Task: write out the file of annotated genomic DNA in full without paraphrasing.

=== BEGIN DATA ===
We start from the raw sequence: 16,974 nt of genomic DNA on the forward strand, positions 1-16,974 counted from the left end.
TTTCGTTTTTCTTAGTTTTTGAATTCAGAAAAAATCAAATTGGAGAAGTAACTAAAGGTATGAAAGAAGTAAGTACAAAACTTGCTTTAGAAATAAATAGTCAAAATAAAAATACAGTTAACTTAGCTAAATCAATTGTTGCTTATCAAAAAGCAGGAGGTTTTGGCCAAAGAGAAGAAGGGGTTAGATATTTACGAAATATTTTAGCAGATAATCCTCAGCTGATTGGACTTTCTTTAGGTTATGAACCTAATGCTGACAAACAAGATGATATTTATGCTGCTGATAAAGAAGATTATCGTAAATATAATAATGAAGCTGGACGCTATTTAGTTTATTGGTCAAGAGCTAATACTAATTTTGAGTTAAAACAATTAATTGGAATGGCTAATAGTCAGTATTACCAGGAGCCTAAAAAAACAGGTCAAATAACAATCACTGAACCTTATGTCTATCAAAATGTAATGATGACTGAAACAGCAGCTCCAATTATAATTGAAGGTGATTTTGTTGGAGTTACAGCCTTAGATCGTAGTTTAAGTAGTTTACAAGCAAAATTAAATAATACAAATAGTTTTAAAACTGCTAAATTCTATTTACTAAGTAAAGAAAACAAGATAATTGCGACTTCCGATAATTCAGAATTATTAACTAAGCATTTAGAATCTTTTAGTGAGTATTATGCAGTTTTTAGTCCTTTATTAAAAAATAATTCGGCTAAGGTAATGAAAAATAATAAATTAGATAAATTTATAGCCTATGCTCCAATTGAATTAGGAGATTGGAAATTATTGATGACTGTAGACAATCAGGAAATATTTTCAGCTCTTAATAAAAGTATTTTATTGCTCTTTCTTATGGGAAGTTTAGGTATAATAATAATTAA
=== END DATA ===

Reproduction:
We start from the raw sequence: 16,974 nt of genomic DNA on the forward strand, positions 1-16,974 counted from the left end.
TTTCGTTTTTCTTAGTTTTTGAATTCAGAAAAAATCAAATTGGAGAAGTAACTAAAGGTATGAAAGAAGTAAGTACAAAACTTGCTTTAGAAATAAATAGTCAAAATAAAAATACAGTTAACTTAGCTAAATCAATTGTTGCTTATCAAAAAGCAGGAGGTTTTGGCCAAAGAGAAGAAGGGGTTAGATATTTACGAAATATTTTAGCAGATAATCCTCAGCTGATTGGACTTTCTTTAGGTTATGAACCTAATGCTGACAAACAAGATGATATTTATGCTGCTGATAAAGAAGATTATCGTAAATATAATAATGAAGCTGGACGCTATTTAGTTTATTGGTCAAGAGCTAATACTAATTTTGAGTTAAAACAATTAATTGGAATGGCTAATAGTCAGTATTACCAGGAGCCTAAAAAAACAGGTCAAATAACAATCACTGAACCTTATGTCTATCAAAATGTAATGATGACTGAAACAGCAGCTCCAATTATAATTGAAGGTGATTTTGTTGGAGTTACAGCCTTAGATCGTAGTTTAAGTAGTTTACAAGCAAAATTAAATAATACAAATAGTTTTAAAACTGCTAAATTCTATTTACTAAGTAAAGAAAACAAGATAATTGCGACTTCCGATAATTCAGAATTATTAACTAAGCATTTAGAATCTTTTAGTGAGTATTATGCAGTTTTTAGTCCTTTATTAAAAAATAATTCGGCTAAGGTAATGAAAAATAATAAATTAGATAAATTTATAGCCTATGCTCCAATTGAATTAGGAGATTGGAAATTATTGATGACTGTAGACAATCAGGAAATATTTTCAGCTCTTAATAAAAGTATTTTATTGCTCTTTCTTATGGGAAGTTTAGGTATAATAATAATTAA